Hurricane

Threat to Florida rises as Matthew makes landfall on Cuba

Hurricane Matthew pounds Haiti

Haiti was hit by severe weather as Hurricane Matthew made landfall on Tuesday.
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Haiti was hit by severe weather as Hurricane Matthew made landfall on Tuesday.

Hurricane Matthew continued its brutal march across the Caribbean, leaving a wake of misery in Haiti and making landfall in Cuba on Tuesday evening — with the Bahamas and Florida next in the sights of the fierce Category 4 storm.

With the storm’s forecast track shifting west through the day, National Hurricane Center forecasters warned that much of the state’s Atlantic coast could begin to feel Matthew’s bruising winds in as little as two days. The storm, blamed for nine deaths so far, is expected to track perilously close to a state that hasn’t taken a direct hit from a major storm in more than a decade — and could potentially make landfall somewhere along the coast.

“You need to take this very seriously [Tuesday] and [Wednesday],” National Hurricane Center Direct Rick Knabb said Tuesday morning. “The impacts are going to happen no matter what.”

On Tuesday evening, forecasters widened a hurricane watch to include Golden Beach, extending it north to Central Florida’s coast and including Lake Okeechobee as the forecast track shifted farther west. A tropical storm watch extended from the middle Keys north to the Broward County line.

NASA camera shared a view of Hurricane Matthew from the International Space Station.

At 8 p.m. Tuesday, National Hurricane Center forecasters said Matthew had made landfall at Juaco on the southeast coast of Cuba and was moving north at about 9 mph. Sustained winds remained at 140 mph, with hurricane force winds spread across 90 miles.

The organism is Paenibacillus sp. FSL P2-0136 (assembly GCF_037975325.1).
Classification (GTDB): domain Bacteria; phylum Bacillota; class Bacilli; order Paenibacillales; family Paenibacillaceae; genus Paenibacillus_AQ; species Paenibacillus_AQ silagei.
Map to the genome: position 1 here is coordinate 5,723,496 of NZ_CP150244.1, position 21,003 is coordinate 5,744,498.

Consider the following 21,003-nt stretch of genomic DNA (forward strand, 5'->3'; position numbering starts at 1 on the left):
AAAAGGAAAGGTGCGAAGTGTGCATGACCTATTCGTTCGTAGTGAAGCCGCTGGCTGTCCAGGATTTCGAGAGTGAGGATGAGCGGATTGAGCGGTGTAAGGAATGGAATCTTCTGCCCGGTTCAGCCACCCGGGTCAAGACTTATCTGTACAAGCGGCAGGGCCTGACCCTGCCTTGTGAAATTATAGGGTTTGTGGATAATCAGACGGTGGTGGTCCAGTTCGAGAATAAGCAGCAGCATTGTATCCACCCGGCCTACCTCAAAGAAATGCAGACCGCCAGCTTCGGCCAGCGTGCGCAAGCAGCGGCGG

Matthew was likely to be near the Central Bahamas on Tuesday night and move north-northwest by Wednesday, followed by a northwest turn Wednesday night. A steering ridge is expected to keep turning the storm toward Florida.

As Matthew nears Florida, it is likely to remain a dangerous Category 3 or 4 storm. The last major storm to strike South Florida was Wilma, which landed just south of Marco Island in 2005.

“It will take it a day or so to re-energize, but I think it’s likely to be a four again by Thursday morning when it’s getting near Florida,” Weather Underground meteorologist Jeff Masters said.

No evacuation plans have yet been announced for Miami-Dade County, Mayor Carlos Gimenez said in a news briefing. But he urged residents to prepare for the storm now, stocking up on water, batteries and supplies and securing homes and businesses. School Superintendent Alberto Carvalho said Wednesday after-school activities would be suspended. A decision on whether to cancel classes was not made. Broward will close schools Thursday and Friday.